JWU Unites Rhode Island to Boost Seafood Economy

JWU Assoc Provost James Griffin, Senator Sheldon Whitehouse, Save the Bay's John Torgan, JWU Provost Veera Gaul“Local” and “sustainable” are more than buzzwords. They’re crucial elements to building a strong seafood economy in Rhode Island, according to Senator Sheldon Whitehouse, local chef Derek Wagner '99, marine biologists, economists and industry experts who recently gathered at Johnson & Wales University.

JWU co-hosted "Developing the RI Seafood Knowledge Economy: Perspectives on Seafood Sustainability" with URI and the Rhode Island Sea Grant.

The Challenge: Making RI’s Seafood Economy Sustainable
Rhode Island’s pristine coastline is the centerpiece of the state’s identity and economy. It's also under threat and in urgent need of help, said Whitehouse.

“New regulations, high gas prices and ecological changes happening in the bay are stressing our fishing community right now.”

To truly make a difference, he emphasized, “we need to develop an infrastructure to get ahead of these changes. We also need to be caretakers of our natural resources.”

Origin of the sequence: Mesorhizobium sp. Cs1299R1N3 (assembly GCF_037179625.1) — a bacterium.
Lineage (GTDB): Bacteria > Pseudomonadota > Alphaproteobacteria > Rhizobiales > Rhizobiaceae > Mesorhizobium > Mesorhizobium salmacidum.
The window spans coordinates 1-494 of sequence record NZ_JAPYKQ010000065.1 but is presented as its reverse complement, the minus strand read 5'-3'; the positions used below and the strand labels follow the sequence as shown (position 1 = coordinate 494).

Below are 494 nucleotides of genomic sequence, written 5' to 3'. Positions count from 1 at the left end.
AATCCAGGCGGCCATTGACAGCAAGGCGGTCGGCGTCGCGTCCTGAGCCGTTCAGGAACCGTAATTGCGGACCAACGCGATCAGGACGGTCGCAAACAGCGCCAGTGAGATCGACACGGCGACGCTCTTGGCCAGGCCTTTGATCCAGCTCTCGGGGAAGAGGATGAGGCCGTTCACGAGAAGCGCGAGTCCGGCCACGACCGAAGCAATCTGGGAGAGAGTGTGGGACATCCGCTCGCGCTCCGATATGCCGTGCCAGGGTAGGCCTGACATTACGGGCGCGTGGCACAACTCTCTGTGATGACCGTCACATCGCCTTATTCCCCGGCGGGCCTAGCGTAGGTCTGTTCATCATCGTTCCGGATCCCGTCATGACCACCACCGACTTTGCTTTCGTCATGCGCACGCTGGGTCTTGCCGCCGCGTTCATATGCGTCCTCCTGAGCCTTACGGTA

Chef Derek Wagner '99 advocates for local seafoodFinding Local Solutions to Benefit Industry and Consumers
The symposium focused on finding innovative solutions to boost the state’s $100 million fishing industry.

There are positive signs of progress. Wagner’s restaurant Nicks on Broadway was one of the first local restaurants to use Trace and Trust, a Rhode Island-based seafood distribution network that certifies every fish they sell.

By selling locally, fishermen can lock in better prices. “In-season products taste better and are more affordable. So chefs and consumers benefit too — it’s win-win,” Wagner noted.

In addition, URI's Graduate School of Oceanography has introduced a Sustainable Seafood Initiative as a consumer resource for eco-labeling, nutritional value and local certification.

The Local Catch from RI WatersBuilding a Bright Future for Narragansett Bay
With chefs, scientists, economists, policy makers and fishermen all collaborating on solutions, the future is looking a little brighter for local waters.

“We’re creating the demand to drive change,” said Wagner.

The conference also marks the first step in an ongoing collaboration between JWU and URI around the topic of sustainability. “We have an open door to engage with them in a way that we haven’t before,” said James Griffin EdD '88, '92 MS, JWU’s associate provost.

Griffin predicts huge benefits for students and faculty. “It’s a fantastic opportunity to expose them to the emerging science and practice of sustainable seafood right here in Narragansett Bay.”